We rehearsed with the orchestra last night. We are behind the orchestra (from the audience’s point of view), so it looked different from the one I heard this weekend, and it sounded different as well, because it is the University Symphony Orchestra. They did a good job, though.

Adding the orchestra changes rehearsals. For one thing, you have to change the rehearsal order so you can do all the bits with brass and then send them home.

It doesn’t seem as though it could be a general principle, but I think that all the rehearsals with orchestra that I’ve ever attended involved doing the brass bits first so the players could leave. I had thought that it was a financial thing — like maybe the brass costs more than the rest of the sections or something — but these were students, and we still did it.

And then there are the communication issues.

Actually, our conductor is good with instruments and with voices. Sometimes you get a conductor who is good with instruments but doesn’t think about the physical requirements of human instruments. I worked with one who clearly thought of us as organ stops, which was an interesting and different experience. He used to have detailed technical conversations with the organist, while last night’s conductor just looked over at the harpsichord at one point and said, “Have you got anything else on that thing? A lute, maybe?”

There were the sotto voce conversations with the concertmaster, who happened to be the prof of the student symphony. Lines like, “Let’s hear tutti from the beginning this time, and then senza” are not heard in choral rehearsals. But that is not the communication issue I have in mind.

No. The big difference in adding the orchestra is finding your place in the music.

In a solo, you can say, “Let’s start at the A flat.” This will not work for things like Messiah, as there are way too many notes. In a choral piece, we often use the words, as in, “Begin at ‘He shall reign.'” This doesn’t actually work that well for Messiah. You may not be familiar with the piece, but you have probably heard of “The Hallelujah Chorus.” Click on that link for a YouTube where you can see the score as you hear the music, and you will notice that there is a whole lot of repetition. You would have to say things like, “Let’s begin at the 14th ‘Hallelujah’ in the bass line.” All the choruses are like that, so we don’t use the words as a reference point for Messiah. We do, however, use the titles of the choruses, as in “He shall purify” rather than “Number 17,” which is what the instruments use. (I don’t know whether number 17 is “He shall purify” or not, by the way.)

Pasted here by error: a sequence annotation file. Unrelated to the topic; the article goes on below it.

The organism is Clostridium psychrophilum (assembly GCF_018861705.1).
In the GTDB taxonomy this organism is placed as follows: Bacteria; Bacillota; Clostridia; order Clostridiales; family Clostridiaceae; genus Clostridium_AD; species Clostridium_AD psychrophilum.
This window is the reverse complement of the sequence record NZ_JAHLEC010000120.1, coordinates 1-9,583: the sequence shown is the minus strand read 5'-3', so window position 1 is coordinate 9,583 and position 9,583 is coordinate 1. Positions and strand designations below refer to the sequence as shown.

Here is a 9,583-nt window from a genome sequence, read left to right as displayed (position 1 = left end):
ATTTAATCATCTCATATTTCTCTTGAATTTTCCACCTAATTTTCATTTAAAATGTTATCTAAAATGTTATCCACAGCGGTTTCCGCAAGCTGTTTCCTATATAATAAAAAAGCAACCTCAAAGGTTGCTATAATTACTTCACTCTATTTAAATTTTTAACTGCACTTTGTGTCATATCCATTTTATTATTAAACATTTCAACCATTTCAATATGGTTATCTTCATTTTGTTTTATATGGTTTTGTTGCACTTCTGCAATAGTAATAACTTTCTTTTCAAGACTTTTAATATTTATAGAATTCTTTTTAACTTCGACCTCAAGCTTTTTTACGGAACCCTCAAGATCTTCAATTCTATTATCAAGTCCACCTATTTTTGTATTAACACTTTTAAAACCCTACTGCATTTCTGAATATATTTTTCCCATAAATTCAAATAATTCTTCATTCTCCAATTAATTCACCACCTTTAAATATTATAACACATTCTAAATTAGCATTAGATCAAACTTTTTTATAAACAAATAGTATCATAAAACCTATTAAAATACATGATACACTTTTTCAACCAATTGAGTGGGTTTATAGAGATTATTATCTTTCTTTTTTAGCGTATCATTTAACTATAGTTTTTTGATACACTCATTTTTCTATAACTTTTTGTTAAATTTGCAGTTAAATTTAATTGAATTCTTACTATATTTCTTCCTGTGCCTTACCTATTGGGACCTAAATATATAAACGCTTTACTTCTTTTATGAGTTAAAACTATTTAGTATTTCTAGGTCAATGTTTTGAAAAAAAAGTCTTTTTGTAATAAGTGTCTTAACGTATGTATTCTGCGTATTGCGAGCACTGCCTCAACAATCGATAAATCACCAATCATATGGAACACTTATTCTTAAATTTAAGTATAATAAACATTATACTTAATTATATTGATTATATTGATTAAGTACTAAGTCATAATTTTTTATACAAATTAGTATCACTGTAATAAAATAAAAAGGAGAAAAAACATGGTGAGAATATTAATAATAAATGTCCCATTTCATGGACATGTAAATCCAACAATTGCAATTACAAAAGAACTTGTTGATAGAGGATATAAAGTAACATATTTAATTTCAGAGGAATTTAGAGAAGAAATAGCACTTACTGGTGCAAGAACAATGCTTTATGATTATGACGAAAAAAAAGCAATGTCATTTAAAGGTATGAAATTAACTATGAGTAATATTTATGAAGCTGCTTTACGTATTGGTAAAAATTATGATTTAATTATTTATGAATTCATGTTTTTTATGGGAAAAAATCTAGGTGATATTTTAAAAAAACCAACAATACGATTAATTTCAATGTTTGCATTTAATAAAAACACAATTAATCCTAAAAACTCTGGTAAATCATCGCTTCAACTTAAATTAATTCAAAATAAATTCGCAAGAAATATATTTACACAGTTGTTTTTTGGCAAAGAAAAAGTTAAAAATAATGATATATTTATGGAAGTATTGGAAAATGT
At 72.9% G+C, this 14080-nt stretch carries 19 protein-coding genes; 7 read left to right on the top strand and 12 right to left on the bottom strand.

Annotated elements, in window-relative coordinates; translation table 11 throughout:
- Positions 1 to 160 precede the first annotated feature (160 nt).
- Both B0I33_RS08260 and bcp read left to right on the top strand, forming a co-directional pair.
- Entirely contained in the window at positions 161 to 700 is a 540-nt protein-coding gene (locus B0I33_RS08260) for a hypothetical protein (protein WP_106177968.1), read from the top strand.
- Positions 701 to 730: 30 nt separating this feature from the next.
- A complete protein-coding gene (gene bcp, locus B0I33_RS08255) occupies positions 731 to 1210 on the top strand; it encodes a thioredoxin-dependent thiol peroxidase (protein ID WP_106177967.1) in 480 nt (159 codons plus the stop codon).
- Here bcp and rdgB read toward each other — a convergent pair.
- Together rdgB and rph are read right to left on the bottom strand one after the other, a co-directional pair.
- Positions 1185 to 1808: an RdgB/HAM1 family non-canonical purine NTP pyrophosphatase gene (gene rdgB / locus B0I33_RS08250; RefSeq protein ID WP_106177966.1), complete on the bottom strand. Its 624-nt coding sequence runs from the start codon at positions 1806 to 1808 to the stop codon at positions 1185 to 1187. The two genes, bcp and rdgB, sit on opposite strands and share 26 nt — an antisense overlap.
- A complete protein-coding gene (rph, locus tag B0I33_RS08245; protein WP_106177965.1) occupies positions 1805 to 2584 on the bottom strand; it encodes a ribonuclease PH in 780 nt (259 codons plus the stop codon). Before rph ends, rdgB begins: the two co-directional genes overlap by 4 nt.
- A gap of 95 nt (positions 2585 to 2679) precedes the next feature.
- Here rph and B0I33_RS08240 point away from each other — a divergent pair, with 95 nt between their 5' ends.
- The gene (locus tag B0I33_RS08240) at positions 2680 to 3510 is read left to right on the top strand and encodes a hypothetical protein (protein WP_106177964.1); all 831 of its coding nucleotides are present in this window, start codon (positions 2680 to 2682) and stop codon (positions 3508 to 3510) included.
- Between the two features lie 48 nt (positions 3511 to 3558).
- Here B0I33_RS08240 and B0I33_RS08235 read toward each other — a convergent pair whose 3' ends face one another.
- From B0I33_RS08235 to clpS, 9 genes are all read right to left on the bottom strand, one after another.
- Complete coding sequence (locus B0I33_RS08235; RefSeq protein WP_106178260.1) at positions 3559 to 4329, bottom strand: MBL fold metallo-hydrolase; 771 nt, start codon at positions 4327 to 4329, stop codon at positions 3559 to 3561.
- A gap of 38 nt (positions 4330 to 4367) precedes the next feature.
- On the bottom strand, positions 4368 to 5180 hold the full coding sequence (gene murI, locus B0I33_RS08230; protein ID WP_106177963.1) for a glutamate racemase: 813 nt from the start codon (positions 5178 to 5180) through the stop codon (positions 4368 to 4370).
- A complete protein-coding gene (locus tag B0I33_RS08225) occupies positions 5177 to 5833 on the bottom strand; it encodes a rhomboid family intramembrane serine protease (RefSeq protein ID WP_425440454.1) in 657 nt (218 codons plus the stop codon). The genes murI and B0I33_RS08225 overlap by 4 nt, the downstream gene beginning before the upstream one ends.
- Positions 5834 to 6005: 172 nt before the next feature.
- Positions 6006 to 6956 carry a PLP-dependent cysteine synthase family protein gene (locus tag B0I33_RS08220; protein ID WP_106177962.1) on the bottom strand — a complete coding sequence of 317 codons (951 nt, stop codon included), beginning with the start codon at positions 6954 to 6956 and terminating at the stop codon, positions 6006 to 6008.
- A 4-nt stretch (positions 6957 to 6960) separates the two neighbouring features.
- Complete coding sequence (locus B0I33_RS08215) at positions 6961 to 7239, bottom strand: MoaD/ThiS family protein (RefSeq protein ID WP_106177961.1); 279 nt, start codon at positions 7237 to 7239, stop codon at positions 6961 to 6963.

We generally use page numbers, and then measure numbers. (If you looked at that YouTube, you saw the music on the screen, and might have noticed that there are vertical lines dividing it up into little pieces. Each piece is a measure, and sometimes there are little numbers at the edges of the page so you don’t have to count from the beginning.) But the instrumentalists have different page numbers, or no page numbers. Sometimes they actually have more pages than we do, and our music has, as the conductor put it, “A big ol’ rest” for a while as they are strutting their stuff.

Indeed, the different instruments may have different page and measure numbers, for all I know.

The solution to this is the system of “rehearsal letters.” There will be, on all the different pieces of music, an “A” at the same point. That way, instead of saying, “measure 135,” you can just say, “10 measures after H” or whatever the case may be.

Then we all count over from the rehearsal letter.

Our conductor is a very courteous man. He could see the singers frowning over “Chorus number 17” and getting slightly panicky at the counting over. Not me, of course, because I am a calm person unless I am on a freeway, but there was a certain stress level involved. Some of the choruses are so dashed fast that there is a certain stress level involved just in trying to get all the notes in. Here is a YouTube of “He shall purify” which may give you some sense of this.

So, anyway, the conductor was switching back and forth for us. He’d say “I want a warmer vowel at measure 98” and then “Will you pull both the eighth notes with the bow at 6 measures before C.” At one point, he said, “Let’s go ahead to letter 2.” We all looked at him in consternation. From that point on, he said, “Letter K, as in 2” whenever we came to that part.

He is really a very nice man.

Today I have computer work, some customer service stuff to deal with, the gym, book club, class, bells, and choir. I have cinnamon rolls started in the bread machine, so my kids might not notice how scratched-together their dinners have been lately.

That’s the plan, at least.